Campus sustainatopians have decided it’s time to turn their romance with sustainability theory into action—measurable action. They will measure by reading the STARS.
The Association for the Advancement of Sustainability in Higher Education (AASHE) has published an early version of a project called the Sustainability Tracking, Assessment & Rating System (STARS). AASHE’s website says STARS is "a voluntary, self-reporting framework for gauging relative progress toward sustainability for colleges and universities." STARS is a points system that measures institutions’ sustainability initiatives in Education & Research; Operations; and Planning, Administration & Engagement.
This isn’t the first tool created to quantify sustainability efforts. Companies chase LEED certification as hungrily as they chase profits. Online carbon footprint calculators are as common as IQ tests. Earthscore, required reading for students in Environmental Literacy (ENVL 105) at CSU-Chico, is a guidebook that tallies “impact points” (bad) such as having children, and weighs them against “action points” (good) such as planting trees. And the American College and University Presidents Climate Commitment (ACUPCC) requires its signatories to file regular reports on the campus’s greenhouse gas emissions, its climate action plan, and its infusion of sustainability education into the curriculum.
STARS includes a climate plan, but it is worth only 2 points out of a possible 300. The credit checklist resembles a college program map, with credit numbers, titles, and possible points. It would seem that colleges can earn some sort of degree in sustainability. Will AASHE offer a master’s? A Ph.D.? AASHE has stated that STARS is voluntary, but it does cost between $650 and $1,400 for a college to register to participate, depending on when the school registers and whether it is an AASHE member. So far 22 colleges and universities, most of which are ACUPCC signatories, have signed on as charter participants.
Let’s take a look at the credit checklist, particularly the Education and Research category. It includes:
- Sustainability in New Student Orientation
- Sustainability-Focused Courses*
- Sustainability-Related Courses*
- Sustainability Learning Outcomes*
- Incentives for Developing Sustainability Courses
- Faculty Involved in Sustainability Research*
- Interdisciplinary Research in Tenure and Promotion
*Credits can earn up to 10 possible points. Other than Greenhouse Gas Reduction, these are the highest earning credits (out of 67 total credits).
Some of the STARS credits, especially in Operations, are simply environmental strategies, such as reducing pesticide use, diverting waste from landfills, and getting students to walk or ride a bike around campus instead of driving. But pressure to implement sustainability into the curriculum and into faculty tenure and promotion requirements is more troubling. For many years the National Association of Scholars has witnessed what happens when universities bow to ideologies at the expense of education. And this spring NAS exposed Virginia Tech imposing a political litmus test on its faculty by requiring “diversity” service for promotion and tenure—chilling the atmosphere for faculty who did not subscribe to the diversity doctrine.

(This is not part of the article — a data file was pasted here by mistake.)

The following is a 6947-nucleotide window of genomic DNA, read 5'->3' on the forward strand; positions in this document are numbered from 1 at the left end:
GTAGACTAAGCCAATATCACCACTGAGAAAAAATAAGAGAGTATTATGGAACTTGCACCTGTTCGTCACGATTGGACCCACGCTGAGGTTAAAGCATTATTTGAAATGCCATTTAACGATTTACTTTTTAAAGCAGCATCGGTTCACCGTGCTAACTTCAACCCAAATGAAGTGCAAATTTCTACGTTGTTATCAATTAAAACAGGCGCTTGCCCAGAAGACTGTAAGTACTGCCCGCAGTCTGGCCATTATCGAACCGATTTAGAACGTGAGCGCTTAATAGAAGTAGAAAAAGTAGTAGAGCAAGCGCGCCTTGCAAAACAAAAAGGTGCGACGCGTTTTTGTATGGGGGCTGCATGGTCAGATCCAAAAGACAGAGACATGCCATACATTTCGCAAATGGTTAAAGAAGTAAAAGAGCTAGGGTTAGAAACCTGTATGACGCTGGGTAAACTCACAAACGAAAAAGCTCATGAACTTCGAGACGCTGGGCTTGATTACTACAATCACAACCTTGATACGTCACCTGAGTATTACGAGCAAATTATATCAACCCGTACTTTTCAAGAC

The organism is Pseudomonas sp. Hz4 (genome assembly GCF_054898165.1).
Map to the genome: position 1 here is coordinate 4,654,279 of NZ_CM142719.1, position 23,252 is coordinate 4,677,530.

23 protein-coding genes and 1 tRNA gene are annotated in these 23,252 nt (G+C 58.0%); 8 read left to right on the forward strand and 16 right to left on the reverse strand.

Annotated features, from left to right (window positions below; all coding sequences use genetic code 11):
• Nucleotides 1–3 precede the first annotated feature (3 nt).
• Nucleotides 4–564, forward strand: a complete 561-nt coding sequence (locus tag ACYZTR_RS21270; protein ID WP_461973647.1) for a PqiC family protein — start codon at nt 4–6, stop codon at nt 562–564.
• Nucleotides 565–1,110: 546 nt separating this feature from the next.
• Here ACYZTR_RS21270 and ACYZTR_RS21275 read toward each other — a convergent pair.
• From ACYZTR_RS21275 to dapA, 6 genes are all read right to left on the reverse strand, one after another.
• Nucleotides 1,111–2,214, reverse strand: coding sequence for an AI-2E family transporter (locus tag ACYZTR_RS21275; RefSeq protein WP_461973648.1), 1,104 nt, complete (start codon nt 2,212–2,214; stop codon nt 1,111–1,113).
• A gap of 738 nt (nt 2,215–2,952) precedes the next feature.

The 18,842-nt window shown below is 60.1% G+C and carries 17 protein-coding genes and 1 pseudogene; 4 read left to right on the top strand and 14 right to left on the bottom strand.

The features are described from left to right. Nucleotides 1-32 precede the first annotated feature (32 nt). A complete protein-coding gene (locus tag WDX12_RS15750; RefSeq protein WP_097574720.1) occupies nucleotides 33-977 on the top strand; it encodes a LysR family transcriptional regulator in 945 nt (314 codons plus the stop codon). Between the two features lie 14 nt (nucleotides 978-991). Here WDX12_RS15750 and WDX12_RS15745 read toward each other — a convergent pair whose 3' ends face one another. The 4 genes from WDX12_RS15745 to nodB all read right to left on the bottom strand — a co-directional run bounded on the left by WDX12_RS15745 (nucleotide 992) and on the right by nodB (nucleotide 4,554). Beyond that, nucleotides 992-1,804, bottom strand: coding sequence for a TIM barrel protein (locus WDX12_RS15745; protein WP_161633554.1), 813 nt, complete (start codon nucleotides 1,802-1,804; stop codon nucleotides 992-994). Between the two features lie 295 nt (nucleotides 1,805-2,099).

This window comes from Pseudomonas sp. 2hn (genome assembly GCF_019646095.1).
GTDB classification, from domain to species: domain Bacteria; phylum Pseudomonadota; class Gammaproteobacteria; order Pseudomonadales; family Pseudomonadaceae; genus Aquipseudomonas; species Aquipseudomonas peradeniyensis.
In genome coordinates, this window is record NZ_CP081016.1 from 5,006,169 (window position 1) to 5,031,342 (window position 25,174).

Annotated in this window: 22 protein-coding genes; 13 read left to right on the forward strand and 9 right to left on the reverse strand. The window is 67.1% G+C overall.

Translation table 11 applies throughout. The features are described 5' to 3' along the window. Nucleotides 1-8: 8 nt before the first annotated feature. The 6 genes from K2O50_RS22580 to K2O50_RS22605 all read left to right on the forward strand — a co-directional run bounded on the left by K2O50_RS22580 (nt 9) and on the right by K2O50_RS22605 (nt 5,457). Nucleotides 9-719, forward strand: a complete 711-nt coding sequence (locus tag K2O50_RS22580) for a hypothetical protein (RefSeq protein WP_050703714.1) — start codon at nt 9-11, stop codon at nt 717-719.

Sustainability is an ideology. Its advocates build support by appealing to our sense of environmental responsibility, but sustainability is bigger than the environment. It encompasses radical political, social, and economic programs. A reader of our website, Rico776, recently commented on the article, “Sustainability is a Waste.” His question helps draw out the difference between environmentalism and sustainability:
Would you say the same things if a different word were used in place of sustainability? What if the effort at universities was not about sustainability and all the accompanying social causes that have been attached, but instead was framed around the idea of conservation? Energy conservation saves money. Would you be opposed to an energy conservation initiative? I ask because I too am opposed to sustainability as it has been defined by the contemporary environmentalists, but I am not opposed to energy conservation measures if they save money for the university, especially in these tough times.
You asked if we would be "opposed to an energy conservation initiative" on campus, as opposed to sustainability initiatives. Good question. While conservation of the environment is comprised in the sustainability movement, it makes up only a part of it and should not be mistaken to be interchangeable with sustainability. The National Association of Scholars is not opposed to energy-saving and money-saving efforts. We are concerned, however, when colleges and universities use a seemingly blameless term like "sustainability" to advance a particular ideological agenda. The campus "diversity" doctrine has been used in similar ways. Of course no one is opposed to the idea of diversity. But when you see the things "diversity" is used to justify - racial preferences, identity group segregation, prejudice - you should doubt the merits of such a principle. The same goes for the sustainability movement, which sells eco-responsibility but delivers big government, economic redistribution, and loss of individual freedoms.
STARS is right on track with this scheme: the technical manual defines “Sustainability-Focused Courses” as those which “concentrate on the concept of sustainability, including its social, economic, and environmental dimensions, or examine an issue or topic using sustainability as a lens.”
So as universities begin dancing with the STARS, how will they change their educational mission to adapt to the sustainabully agenda? We’ll continue STARS-gazing and will keep our readers updated.